If political alignment impacts participation in the movement as a whole, it can be assumed this lack of participation in registry reform efforts could also impact the result of this survey; those who are not active participants in this movement are likely not taking surveys, so it is possible those not taking this survey are also not active within the cause. If this is the case, then right-leaning individuals are less likely to help the cause or if they are involved, they are more likely to offer support behind the scenes or simply visit the sites to collect resources for their own use. Assuming this is true, emphasis should be placed on the importance of active participation for right-leaning registrants.
At the end of my survey, I added a section where people could add any additional comments about the Census. Here are their answers:
June 16: Sex offenders can and do change. I have for the better.
Mar 31: F*** the United States. A decent country would not have sex offender registries. I definitely considered not completing the census. But in the end I decided that the area where I live should be as nice and good as possible. So I completed it. But f*** them and all people who think registries are acceptable.
Mar 23: I think the problem is that registered citizens are not understood by the overall public. I do not think they are linked in any way or used anyway to, for example, see where people live registered and how it correlated to similar future sexual crimes, etc. It makes no difference and I do not feel they relate in any way that I know of.
Mar 19: I need not repeat myself in the census due to the federal and state government already having all pertinent information.
Mar 18: I refuse to help anyone get money when I am being shunned.
Mar 18: There should be a box you can check on the census to show you are a registered citizen so you can be excluded from the overall count.
Mar 17: They are not monsters. They are humans just as anyone else.
Mar 17: The state of Florida has not restored my voting rights as a former felon who has completed his sentence and paid all monies due. This is because I was convicted of a felony sex offense, and am excluded according to recently-enacted Florida Amendment 4. I refuse to be a part of the census as a protest against the Amendment 4 carve-out of registered citizens. The federal government should have stepped in and protected my rights by declaring Amendment 4 to be illegal! I WANT MY VOTE!!!!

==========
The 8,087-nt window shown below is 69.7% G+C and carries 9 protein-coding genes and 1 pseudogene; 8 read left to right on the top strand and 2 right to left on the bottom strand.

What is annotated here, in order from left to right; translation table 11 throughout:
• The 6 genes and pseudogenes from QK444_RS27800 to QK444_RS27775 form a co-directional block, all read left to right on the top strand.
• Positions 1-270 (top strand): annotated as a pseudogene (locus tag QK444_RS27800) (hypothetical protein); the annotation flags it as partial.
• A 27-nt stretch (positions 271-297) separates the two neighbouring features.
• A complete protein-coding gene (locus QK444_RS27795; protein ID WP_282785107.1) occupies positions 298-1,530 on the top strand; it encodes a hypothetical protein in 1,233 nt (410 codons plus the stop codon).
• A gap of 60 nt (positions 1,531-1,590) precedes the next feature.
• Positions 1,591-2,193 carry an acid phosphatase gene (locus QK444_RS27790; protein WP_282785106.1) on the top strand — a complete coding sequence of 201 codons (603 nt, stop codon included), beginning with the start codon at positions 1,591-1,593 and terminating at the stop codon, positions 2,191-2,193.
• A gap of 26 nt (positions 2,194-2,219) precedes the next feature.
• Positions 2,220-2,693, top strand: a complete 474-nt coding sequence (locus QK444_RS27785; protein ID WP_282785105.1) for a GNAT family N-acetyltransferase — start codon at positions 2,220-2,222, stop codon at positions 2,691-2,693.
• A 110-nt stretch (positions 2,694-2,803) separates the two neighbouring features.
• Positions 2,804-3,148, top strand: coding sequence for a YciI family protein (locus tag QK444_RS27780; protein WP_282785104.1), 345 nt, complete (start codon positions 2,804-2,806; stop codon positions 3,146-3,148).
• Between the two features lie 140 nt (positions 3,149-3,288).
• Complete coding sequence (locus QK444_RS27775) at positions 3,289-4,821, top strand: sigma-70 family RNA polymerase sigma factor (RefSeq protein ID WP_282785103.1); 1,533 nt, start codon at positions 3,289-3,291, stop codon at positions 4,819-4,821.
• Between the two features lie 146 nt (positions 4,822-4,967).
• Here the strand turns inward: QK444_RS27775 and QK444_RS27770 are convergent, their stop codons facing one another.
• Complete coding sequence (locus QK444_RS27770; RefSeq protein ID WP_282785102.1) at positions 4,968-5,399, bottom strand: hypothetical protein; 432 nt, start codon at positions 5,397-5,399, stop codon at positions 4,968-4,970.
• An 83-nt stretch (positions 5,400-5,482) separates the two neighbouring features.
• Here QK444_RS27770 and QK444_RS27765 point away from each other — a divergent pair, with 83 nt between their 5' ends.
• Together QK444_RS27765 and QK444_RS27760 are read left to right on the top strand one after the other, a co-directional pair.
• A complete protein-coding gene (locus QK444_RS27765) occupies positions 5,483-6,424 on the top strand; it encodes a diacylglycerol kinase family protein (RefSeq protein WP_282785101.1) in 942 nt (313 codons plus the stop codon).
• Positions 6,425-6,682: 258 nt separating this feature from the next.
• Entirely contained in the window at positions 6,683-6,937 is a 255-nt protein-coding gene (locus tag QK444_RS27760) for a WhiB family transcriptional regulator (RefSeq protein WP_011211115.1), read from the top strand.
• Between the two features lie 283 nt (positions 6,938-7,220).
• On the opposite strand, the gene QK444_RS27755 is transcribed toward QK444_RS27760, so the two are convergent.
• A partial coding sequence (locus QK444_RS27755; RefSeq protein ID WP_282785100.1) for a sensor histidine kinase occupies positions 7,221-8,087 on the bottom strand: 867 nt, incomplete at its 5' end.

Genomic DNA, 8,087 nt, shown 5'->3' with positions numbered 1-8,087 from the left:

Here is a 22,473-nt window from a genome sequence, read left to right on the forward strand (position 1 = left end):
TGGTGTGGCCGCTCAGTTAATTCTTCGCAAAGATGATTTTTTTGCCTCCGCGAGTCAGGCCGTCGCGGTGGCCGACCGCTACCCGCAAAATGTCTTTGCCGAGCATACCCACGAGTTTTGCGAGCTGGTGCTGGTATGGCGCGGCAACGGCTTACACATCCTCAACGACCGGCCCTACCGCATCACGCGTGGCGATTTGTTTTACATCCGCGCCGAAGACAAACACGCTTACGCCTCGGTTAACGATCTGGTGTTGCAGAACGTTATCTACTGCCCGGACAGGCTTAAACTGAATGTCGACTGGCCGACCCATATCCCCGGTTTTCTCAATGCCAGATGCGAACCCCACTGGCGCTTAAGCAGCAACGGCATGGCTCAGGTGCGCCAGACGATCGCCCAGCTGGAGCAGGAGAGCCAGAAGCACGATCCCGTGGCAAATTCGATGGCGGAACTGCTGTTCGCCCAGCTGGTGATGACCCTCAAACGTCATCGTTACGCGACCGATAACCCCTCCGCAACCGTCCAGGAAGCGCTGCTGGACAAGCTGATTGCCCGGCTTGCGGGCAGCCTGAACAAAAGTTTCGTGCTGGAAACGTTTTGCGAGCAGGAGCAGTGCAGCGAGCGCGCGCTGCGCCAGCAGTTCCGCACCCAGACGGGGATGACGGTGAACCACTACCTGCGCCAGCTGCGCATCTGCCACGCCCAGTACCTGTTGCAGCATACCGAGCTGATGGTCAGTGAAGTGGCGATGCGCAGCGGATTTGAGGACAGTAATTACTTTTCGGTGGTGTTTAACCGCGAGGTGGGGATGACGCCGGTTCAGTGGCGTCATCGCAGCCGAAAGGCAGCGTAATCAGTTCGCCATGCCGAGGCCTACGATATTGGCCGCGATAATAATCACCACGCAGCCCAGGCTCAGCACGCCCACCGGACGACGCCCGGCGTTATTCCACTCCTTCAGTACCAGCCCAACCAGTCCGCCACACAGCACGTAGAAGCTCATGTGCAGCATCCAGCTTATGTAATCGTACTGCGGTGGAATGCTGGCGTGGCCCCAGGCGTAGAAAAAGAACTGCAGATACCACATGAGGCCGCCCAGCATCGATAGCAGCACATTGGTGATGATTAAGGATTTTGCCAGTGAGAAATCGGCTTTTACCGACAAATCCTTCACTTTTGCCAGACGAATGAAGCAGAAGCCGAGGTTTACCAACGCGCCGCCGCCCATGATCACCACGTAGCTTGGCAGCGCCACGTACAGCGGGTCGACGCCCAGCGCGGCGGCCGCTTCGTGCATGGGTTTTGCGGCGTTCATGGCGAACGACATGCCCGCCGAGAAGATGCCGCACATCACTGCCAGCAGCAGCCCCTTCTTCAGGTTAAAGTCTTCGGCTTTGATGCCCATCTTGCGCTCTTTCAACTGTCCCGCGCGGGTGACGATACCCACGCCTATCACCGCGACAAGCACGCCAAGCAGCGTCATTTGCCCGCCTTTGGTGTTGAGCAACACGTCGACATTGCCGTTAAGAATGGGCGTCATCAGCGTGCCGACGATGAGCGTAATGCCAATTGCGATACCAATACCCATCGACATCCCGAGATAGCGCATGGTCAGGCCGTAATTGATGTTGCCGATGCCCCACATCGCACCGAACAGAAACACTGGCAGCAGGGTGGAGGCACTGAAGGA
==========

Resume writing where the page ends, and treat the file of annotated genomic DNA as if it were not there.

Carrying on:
Mar 16: If there is a question on the census about our criminal history I will not fill it out
Mar 13: Registered citizens have the lowest recidivism rate and yet they are treated worse than murderess and drug dealers, who BTW have one of the highest recidivism rates. Police officers are 14 times more likely to commit a sex act. Those that do reoffend the majority of them do so with a non sex crime (usually failure to register information). If there is going to be draconian laws that are exactly like the Nuremburg laws everyone, including the U.S., fought against and called evil. Under these laws Germany ostracized sex offenders then came after the Jews and we all know what came of that. Then the drug dealers and users were attacked. Again we know what came of that. History has shown us that these types of laws do nothing but create a worse problem. This has been proven over and over again yet our legislators and media spread the myth.
Mar 12: There are so few (if any) resources available to those who want to truly be productive members of society! My offense was 20+ years ago with no related recidivism. I’m still hindered in many ways.
Mar 7: In this “Free” country I am not allowed to vote and treated as a second class citizen. (I’ve) been punished for the past 17 years on the registry, unable to gain employment nor rent an apartment, the list goes on, yet required to reply to the census. Unbelievable.
Mar 7: When I moved to this town they plastered my pic in front of all the teachers including my best friend’s daughter. Five years later they wouldn’t know me if I danced naked on the schools 50 yard line. But all my friends know.
Derek Logue: I will not participate in the US Census because of my treatment as a second-class citizen. The registry has way too much information about me. Until the registry is abolished, I see no need to give them any more of my personal data.
Derek W. Logue of OnceFallen.com